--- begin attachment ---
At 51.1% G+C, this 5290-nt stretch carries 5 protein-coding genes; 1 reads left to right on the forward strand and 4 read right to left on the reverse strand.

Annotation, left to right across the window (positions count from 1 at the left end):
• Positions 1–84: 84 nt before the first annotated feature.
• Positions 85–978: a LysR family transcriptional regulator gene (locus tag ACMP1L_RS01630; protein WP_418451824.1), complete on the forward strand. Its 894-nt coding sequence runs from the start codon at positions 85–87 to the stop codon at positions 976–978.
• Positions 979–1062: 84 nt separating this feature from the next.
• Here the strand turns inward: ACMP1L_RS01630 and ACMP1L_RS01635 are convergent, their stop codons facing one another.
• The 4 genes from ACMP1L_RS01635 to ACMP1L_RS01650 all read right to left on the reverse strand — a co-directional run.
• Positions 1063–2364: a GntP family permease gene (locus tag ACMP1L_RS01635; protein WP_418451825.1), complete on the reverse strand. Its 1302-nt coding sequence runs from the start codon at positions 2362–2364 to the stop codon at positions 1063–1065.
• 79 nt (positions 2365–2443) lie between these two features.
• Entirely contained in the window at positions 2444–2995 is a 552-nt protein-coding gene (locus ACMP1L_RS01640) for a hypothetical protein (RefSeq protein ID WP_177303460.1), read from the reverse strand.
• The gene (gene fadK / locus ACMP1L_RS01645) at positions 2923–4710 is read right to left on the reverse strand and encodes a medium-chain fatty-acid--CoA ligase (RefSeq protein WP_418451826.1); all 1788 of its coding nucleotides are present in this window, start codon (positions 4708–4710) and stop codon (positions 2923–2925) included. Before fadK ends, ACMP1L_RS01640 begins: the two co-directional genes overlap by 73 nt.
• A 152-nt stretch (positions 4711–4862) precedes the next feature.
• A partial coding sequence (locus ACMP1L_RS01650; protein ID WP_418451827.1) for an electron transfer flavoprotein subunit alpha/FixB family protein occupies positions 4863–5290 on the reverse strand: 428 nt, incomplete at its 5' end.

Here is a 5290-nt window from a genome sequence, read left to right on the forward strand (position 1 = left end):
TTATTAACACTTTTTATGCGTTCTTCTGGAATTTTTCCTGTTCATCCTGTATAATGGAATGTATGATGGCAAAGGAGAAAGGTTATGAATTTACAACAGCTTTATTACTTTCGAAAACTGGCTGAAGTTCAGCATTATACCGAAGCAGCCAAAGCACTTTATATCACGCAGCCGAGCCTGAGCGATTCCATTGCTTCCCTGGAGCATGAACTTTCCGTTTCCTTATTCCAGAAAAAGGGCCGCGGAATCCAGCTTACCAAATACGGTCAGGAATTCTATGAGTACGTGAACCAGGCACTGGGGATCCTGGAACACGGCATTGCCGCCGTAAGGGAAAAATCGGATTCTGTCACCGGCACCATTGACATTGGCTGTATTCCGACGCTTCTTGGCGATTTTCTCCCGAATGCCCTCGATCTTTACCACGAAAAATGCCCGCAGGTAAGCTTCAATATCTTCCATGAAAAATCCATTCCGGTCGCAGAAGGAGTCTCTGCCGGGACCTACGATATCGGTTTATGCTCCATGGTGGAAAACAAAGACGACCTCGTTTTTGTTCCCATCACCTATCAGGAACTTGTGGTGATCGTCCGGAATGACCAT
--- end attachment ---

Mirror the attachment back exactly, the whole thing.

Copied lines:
At 51.1% G+C, this 5290-nt stretch carries 5 protein-coding genes; 1 reads left to right on the forward strand and 4 read right to left on the reverse strand.

Annotation, left to right across the window (positions count from 1 at the left end):
• Positions 1–84: 84 nt before the first annotated feature.
• Positions 85–978: a LysR family transcriptional regulator gene (locus tag ACMP1L_RS01630; protein WP_418451824.1), complete on the forward strand. Its 894-nt coding sequence runs from the start codon at positions 85–87 to the stop codon at positions 976–978.
• Positions 979–1062: 84 nt separating this feature from the next.
• Here the strand turns inward: ACMP1L_RS01630 and ACMP1L_RS01635 are convergent, their stop codons facing one another.
• The 4 genes from ACMP1L_RS01635 to ACMP1L_RS01650 all read right to left on the reverse strand — a co-directional run.
• Positions 1063–2364: a GntP family permease gene (locus tag ACMP1L_RS01635; protein WP_418451825.1), complete on the reverse strand. Its 1302-nt coding sequence runs from the start codon at positions 2362–2364 to the stop codon at positions 1063–1065.
• 79 nt (positions 2365–2443) lie between these two features.
• Entirely contained in the window at positions 2444–2995 is a 552-nt protein-coding gene (locus ACMP1L_RS01640) for a hypothetical protein (RefSeq protein ID WP_177303460.1), read from the reverse strand.
• The gene (gene fadK / locus ACMP1L_RS01645) at positions 2923–4710 is read right to left on the reverse strand and encodes a medium-chain fatty-acid--CoA ligase (RefSeq protein WP_418451826.1); all 1788 of its coding nucleotides are present in this window, start codon (positions 4708–4710) and stop codon (positions 2923–2925) included. Before fadK ends, ACMP1L_RS01640 begins: the two co-directional genes overlap by 73 nt.
• A 152-nt stretch (positions 4711–4862) precedes the next feature.
• A partial coding sequence (locus ACMP1L_RS01650; protein ID WP_418451827.1) for an electron transfer flavoprotein subunit alpha/FixB family protein occupies positions 4863–5290 on the reverse strand: 428 nt, incomplete at its 5' end.

Here is a 5290-nt window from a genome sequence, read left to right on the forward strand (position 1 = left end):
TTATTAACACTTTTTATGCGTTCTTCTGGAATTTTTCCTGTTCATCCTGTATAATGGAATGTATGATGGCAAAGGAGAAAGGTTATGAATTTACAACAGCTTTATTACTTTCGAAAACTGGCTGAAGTTCAGCATTATACCGAAGCAGCCAAAGCACTTTATATCACGCAGCCGAGCCTGAGCGATTCCATTGCTTCCCTGGAGCATGAACTTTCCGTTTCCTTATTCCAGAAAAAGGGCCGCGGAATCCAGCTTACCAAATACGGTCAGGAATTCTATGAGTACGTGAACCAGGCACTGGGGATCCTGGAACACGGCATTGCCGCCGTAAGGGAAAAATCGGATTCTGTCACCGGCACCATTGACATTGGCTGTATTCCGACGCTTCTTGGCGATTTTCTCCCGAATGCCCTCGATCTTTACCACGAAAAATGCCCGCAGGTAAGCTTCAATATCTTCCATGAAAAATCCATTCCGGTCGCAGAAGGAGTCTCTGCCGGGACCTACGATATCGGTTTATGCTCCATGGTGGAAAACAAAGACGACCTCGTTTTTGTTCCCATCACCTATCAGGAACTTGTGGTGATCGTCCGGAATGACCAT